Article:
The World Upside Down is one in which the symbolic order is turned on its head. It is a world visualized by artists where killer rabbits hunt humans and Superman is a hero of the Soviet Union. It is the Planet of the Apes and a planet where British aristocrats lose their heads when they find themselves dressed in 'African' fabrics. In each symbolic inversion an artist turns a hierarchical dichotomy on its head illuminating and challenging the visual conventions that maintain social order.
Edo is the old name for the city of Tokyo; it is also the name for the historic period from 1603 until 1868 when Japan was ruled by military leaders, called shoguns, that came from the Tokugawa family. They ruled Japan for a remarkable 250 years. Edo started as a small fishers' village, but it soon developed into a busy and overpopulated city in which commerce, arts and crafts and the entertainment business flourished and in which rich and poor lived side by side.
A Magic Particular is a series of interpretive sculptures based on selected works from the AGGV Collection which have been accessed online by the artist. These new works, created without viewing the original work, will be displayed together with their original muse to create a dialogue about representation and perception, between the real and imagined, the mediated and the authentic. Adzich says, Walter Benjamin observed that mechanical reproduction had removed the aura from the unique work of art. We do however still patronize the institutions which house these reliquaries.
This exhibition hosts 115 days of art, including sculpture, video-documentation, drawings, films, performances, actions, networks, sound works, and a theatrical performance, exploring the expanding field of socially engaged art.
Asia is the world's largest and most populous continent, with millions of different peoples. They follow a wide variety of different religions. Asia was the birthplace of most of the world's mainstream religions including: Shamanism, Shintoism, Confucianism, Daoism, Hinduism, Buddhism, Sikhism, Jainism, Judaism, Christianity and Islam, as well as many other beliefs.
Reconstitution is an installation project incorporating a blend of experimental and narrative techniques to shape a cinematic perspective that experiments with visual language commonly used in painting. The installation will be comprised of 3 parts, with all three cinematic panels playing simultaneously. The concept for the installation is inspired by altarpiece triptychs from the Renaissance and Medieval periods in art history.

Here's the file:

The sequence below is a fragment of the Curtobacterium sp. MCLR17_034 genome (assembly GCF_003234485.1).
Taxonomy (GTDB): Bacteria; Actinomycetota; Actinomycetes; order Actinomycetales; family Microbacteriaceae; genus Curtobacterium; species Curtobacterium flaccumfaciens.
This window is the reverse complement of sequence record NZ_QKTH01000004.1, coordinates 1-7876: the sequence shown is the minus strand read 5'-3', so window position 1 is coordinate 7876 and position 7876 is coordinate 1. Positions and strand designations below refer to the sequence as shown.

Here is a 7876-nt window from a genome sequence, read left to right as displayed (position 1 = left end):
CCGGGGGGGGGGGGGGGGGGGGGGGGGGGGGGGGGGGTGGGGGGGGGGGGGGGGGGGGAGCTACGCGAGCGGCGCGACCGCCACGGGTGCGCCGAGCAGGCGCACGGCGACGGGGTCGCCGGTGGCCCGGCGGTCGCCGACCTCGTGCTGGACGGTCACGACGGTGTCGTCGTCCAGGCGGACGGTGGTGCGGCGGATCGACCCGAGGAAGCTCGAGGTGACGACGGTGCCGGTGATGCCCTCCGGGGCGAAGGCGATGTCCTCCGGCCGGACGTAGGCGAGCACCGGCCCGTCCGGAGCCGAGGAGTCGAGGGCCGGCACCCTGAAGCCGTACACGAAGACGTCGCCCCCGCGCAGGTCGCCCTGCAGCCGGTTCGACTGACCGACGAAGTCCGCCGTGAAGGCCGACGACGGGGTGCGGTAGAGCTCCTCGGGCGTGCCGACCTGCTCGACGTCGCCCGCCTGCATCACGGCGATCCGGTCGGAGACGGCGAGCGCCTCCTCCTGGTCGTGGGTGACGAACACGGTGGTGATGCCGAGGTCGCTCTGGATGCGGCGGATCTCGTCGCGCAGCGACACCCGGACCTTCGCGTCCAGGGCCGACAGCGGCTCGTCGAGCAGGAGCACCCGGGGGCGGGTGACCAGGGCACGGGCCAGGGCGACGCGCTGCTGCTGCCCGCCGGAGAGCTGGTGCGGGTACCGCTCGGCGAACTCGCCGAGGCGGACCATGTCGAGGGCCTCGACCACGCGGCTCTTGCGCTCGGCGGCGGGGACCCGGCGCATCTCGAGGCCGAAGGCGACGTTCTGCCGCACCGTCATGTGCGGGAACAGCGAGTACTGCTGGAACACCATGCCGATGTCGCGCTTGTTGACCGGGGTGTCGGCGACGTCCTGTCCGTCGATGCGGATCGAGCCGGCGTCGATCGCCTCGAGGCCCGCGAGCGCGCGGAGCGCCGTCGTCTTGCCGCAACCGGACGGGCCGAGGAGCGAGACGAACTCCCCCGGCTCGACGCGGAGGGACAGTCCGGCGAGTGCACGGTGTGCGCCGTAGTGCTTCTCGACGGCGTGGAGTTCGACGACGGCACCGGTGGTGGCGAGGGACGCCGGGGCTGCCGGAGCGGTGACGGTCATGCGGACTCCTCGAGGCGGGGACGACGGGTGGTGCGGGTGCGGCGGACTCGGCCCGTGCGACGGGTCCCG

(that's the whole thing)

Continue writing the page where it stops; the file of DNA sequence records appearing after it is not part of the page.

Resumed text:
Yoko Takashima presents an interactive new media project along with recent works exploring ideas of sensuality, embodiment, domesticity and maternity through photography, installation and new media. Takashima's works are remarkable for their questioning of gendered roles, here extending to the performance of family life and its transformation of the individual. Takashima's works are poignant intelligent reflections on the contemporary experience of wives, mothers, husbands and fathers in their enactment of daily life.
Don Jean-Louis's career presents a journey of individual discovery and visual exploration. Initially interested in mapping nature through precise organic drawings and paintings in the early 1960s, Jean-Louis's work shifted to the orchestration of perceptual situations with new materials such as vacuum-formed uvex (plastic) and neon.
Through the Gallery's collections spanning the 16th to 20th centuries, this exhibition explores the activities we perform to survive the labour and industry that establishes our position in the world our Lot in Life. The subject of labour has long drawn the interest of artists because of its narrative, symbolic, and expressive possibilities. Lot in Life invites us to consider the vast meanings of work and the insight those meanings give us into the human condition. Images of labour speak about suffering and survival and suggest the spiritual and emotional condition of the individual.